Mid-Atlantic Health Law TOPICS

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Medicare Drug Price Negotiations

In 2022, the United States Congress passed the Inflation Reduction Act (IRA) which gave Medicare the authority to negotiate certain prescription drug prices with manufacturers for the first time. The intent of this law is to reduce the cost of some of the most expensive drugs and increase access to patients through Medicare Part B and D.

Annual Cycles 

In August 2023, the Centers for Medicare and Medicaid Services (CMS) announced the first 10 drugs that it selected for negotiation. All of these drugs are covered under Medicare Part D. CMS selected these drugs based on total expenditures under Part D and other criteria as required by the IRA. The negotiations will occur through 2024, and the rate will become effective beginning in 2026.

In early 2024, CMS will send an initial offer for each selected drug to the participating drug company. The drug company has 30 days to respond by accepting or providing a counteroffer. If an agreement is not reached in the initial offer and counteroffer, CMS will invite the drug company to up to three negotiation meetings in the Spring and Summer of 2024.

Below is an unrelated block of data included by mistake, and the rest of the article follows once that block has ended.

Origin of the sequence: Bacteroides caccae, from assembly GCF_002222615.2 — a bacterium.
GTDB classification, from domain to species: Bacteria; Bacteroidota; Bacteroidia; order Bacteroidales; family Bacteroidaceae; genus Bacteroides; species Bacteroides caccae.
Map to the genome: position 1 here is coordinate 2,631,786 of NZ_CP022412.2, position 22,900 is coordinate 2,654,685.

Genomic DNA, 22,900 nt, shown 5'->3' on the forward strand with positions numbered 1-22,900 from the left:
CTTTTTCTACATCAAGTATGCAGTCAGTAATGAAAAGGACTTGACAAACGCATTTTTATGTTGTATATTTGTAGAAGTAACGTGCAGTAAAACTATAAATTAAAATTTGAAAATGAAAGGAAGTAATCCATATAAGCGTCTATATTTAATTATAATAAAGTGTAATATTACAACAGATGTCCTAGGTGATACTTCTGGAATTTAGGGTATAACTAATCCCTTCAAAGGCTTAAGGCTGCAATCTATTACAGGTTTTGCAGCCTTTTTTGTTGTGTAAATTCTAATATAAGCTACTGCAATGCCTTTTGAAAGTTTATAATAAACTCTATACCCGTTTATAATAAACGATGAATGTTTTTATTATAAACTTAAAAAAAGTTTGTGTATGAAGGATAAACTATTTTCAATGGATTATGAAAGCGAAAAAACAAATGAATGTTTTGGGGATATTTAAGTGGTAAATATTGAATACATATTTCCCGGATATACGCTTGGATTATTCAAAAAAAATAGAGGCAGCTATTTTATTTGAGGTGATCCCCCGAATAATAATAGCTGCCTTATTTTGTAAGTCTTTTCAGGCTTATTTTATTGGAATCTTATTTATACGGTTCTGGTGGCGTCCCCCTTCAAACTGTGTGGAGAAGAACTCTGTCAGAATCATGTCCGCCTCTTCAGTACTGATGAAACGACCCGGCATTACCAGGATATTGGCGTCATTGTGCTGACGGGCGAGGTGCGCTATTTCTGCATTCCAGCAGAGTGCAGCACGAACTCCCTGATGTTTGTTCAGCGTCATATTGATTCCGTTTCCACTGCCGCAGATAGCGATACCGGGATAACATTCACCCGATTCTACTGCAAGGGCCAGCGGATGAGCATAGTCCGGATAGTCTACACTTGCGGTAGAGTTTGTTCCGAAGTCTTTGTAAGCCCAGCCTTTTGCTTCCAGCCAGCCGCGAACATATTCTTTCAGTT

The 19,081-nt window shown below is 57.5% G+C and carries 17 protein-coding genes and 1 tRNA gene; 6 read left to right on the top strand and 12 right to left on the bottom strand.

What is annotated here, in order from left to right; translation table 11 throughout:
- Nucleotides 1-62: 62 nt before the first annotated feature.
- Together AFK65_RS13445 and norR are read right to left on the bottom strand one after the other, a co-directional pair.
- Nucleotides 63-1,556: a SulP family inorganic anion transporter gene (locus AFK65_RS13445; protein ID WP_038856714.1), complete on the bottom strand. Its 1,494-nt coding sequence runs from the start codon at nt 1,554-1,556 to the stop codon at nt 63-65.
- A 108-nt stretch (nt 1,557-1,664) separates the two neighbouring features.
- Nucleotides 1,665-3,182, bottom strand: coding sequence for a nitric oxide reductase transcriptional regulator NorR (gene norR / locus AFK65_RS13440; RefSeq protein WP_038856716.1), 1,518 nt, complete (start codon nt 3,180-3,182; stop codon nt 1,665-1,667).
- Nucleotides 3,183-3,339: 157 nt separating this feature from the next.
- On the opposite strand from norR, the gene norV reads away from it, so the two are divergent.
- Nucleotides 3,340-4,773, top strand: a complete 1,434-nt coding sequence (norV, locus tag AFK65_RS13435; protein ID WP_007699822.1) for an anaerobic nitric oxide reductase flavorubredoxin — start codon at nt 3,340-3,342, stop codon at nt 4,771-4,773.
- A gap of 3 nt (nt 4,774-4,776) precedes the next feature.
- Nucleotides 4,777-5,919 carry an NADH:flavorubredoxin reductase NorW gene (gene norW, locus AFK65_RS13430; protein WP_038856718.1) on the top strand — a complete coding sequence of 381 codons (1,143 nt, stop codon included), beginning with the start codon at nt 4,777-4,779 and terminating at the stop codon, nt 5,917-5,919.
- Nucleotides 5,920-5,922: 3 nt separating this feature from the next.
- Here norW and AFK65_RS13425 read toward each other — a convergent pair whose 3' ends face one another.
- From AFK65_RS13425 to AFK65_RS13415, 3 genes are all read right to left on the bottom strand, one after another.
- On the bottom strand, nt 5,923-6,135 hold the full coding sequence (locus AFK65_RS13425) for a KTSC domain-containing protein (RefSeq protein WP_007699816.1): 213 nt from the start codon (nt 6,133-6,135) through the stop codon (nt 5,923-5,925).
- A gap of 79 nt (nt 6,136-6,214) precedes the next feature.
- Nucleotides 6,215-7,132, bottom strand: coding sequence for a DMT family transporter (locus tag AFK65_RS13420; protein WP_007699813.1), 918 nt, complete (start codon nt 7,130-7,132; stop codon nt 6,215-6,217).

The negotiation period will end on August 1, 2024. By that date, the drug companies are expected either to accept a negotiated rate, reject the negotiated rate and pay an excise tax on sales of the selected drug to Medicare during defined periods, or remove its drug from the Medicare and Medicaid programs.

CMS will publish any agreed to rates by September 1, 2024, and those rates will be effective for the Medicare program as of January 1, 2026. 

CMS will continue this negotiation program for additional cycles adding 15 more drugs in both 2027 and 2028 (which will also include Part B drugs), and 20 drugs in each year after that.


Nine lawsuits have been filed against the U.S. Department of Health and Human Services and CMS, mainly by pharmaceutical companies impacted by the negotiation program, arguing that the program is unconstitutional. The companies believe that the program will financially harm them and stifle innovation required to develop life-saving drugs. 

In the fall of 2023, one court denied the pharmaceutical companies’ request for a preliminary injunction against the negotiation program, allowing the program to proceed while the cases pend in court. 

Darci M. Smith
410-576-4153 • dsmith@gfrlaw.com


March 13, 2024




Smith, Darci M.


Health Care